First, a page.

Until September 2, 2010, Jamie Hibbs, a sophomore at Huron High School, had a full head of blonde, wavy hair. During the summer, Hibbs decided that she was going to shave her head to raise money for cancer research.
“Well I’ve donated my hair before to make wigs for children with cancer. So I’ve been looking online for organizations like that, and I found this one and I just was immediately inspired,” Hibbs said of the St. Baldrick’s Foundation. Hibbs said she was touched by personal stories from children with cancer that were posted on the website (www.stbaldricks.org)
The St. Baldricks organization has been around for 10 years and has raised over $87 million for cancer research. Volunteers shave their heads in solidarity with children who have cancer. In addition to paying a tribute to children with cancer, the money raised goes towards cancer research.
Instead of being disappointed that she was going to lose all of her hair, Hibbs was excited about this experience. “I mean I know it sounds extreme, but the whole process was really fun for me. So it was kind of a big adventure, and just the fact that I also got to raise a lot of money was a bonus,” said Hibbs.
The day Hibbs shaved her hair off was very exciting for her. She had a great time at the salon with her parents and a friend, and they documented the process with a series of wonderful photos. Hibbs was really excited to see what she would look like. For fun, before the stylist shaved all of her hair off, she wanted to see what having a mohawk would look like. Hibbs said that the mohawk was really fun to experience for a minute or two, but she decided to shave all of her hair off.
Hibbs has gotten a lot of positive support from her friends and teammates on her swim and field hockey team. “You know, most people are pretty impressed because it is something that they might not necessarily do,” Hibbs said.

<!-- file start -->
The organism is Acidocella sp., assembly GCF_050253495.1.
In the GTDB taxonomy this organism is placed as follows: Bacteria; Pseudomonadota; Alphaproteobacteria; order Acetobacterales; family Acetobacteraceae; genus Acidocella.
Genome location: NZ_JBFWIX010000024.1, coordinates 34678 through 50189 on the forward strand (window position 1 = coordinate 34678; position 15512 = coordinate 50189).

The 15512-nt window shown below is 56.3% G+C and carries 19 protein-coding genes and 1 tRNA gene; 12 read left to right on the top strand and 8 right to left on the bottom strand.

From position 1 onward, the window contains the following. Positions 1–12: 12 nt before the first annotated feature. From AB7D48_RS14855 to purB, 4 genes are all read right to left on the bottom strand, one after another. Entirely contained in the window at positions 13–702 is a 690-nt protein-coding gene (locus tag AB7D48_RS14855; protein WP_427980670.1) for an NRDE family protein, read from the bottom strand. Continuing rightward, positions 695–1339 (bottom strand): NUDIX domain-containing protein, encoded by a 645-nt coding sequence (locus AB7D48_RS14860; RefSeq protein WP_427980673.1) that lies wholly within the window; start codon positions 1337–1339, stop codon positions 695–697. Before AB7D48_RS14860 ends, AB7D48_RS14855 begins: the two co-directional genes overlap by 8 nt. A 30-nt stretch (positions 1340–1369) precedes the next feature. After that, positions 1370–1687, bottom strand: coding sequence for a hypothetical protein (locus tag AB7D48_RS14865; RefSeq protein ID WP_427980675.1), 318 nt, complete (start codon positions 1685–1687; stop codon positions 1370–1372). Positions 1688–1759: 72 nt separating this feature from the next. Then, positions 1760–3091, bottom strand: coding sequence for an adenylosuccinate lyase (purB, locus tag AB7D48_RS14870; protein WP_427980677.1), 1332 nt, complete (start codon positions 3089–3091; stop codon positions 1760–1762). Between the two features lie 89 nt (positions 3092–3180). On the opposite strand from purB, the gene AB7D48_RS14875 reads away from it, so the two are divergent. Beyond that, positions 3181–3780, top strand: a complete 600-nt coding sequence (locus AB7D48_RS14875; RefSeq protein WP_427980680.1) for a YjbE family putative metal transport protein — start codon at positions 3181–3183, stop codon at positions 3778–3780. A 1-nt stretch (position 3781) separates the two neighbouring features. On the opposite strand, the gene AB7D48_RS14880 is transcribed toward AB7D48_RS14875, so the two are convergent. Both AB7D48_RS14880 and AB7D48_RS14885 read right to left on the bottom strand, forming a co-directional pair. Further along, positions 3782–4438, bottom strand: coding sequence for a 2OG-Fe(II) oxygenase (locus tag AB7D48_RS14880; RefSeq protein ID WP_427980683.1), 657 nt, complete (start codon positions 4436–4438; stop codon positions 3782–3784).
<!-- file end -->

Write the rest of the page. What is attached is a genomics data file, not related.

Hibbs shaved her head a week before school started and was a little nervous to come to school with no hair. Hibbs said that a lot of people did not know why she had no hair. Some people wondered if she actually had cancer.
“I bet people [think I have cancer] all the time,” says Hibbs. “They give me little looks. I mean, I realize I may have been guilty of giving people that look, but they look at me and just smile a little bit and it’s like ‘oh God, no I don’t have cancer!’,” Hibbs said.
Although most of the feedback Hibbs received was positive, there was one incident where someone was not supportive. She said she just ignored it.
Last year Hibbs became friends with a girl on her water polo team who had cancer. “I didn’t really know her at the time when she was being treated. She is so strong and awesome and I’m really glad that things have been going well for her.” After Hibbs shaved her head, her friend told her that she reminded her of what she used to look like.
Hibbs understood that this was a hard topic to talk about with her friend. Hibbs also has a two-year -ld relative with cancer. Being friends and having a relative with cancer has made Hibbs realized that anyone could develop cancer at anytime. “You just need to try to do your best,” Hibbs said of giving back.
Hibbs’s father has a coworker who had breast cancer. After she found out that Hibbs was going to shave her head, she sent Hibbs a message that she describes as the nicest thing someone has said to her about her head. She said she was inspired by Hibbs. “She lost all of her hair herself. So I felt pretty humbled after hearing from her,” said Hibbs.
Hibbs has a goal of raising $5,000 but doesn’t have a deadline for her fundraiser. On her fundraising website, it shows she has raised about $2,300. She got the word out by posting an event on Facebook and sending out e-mails. She also invited people to come to the salon with her.
Hibbs has no regrets. “I’ve had those moments where I’d look in the mirror, I’m like ‘oh what have I done?’, but it will grow back. It’s already starting to grow back, and I’m still really happy with everything.”
Annabel Weiner is on staff with The Communicator, Community High School’s student print and online publication. This article was originally published in October. It is reprinted here with permission.
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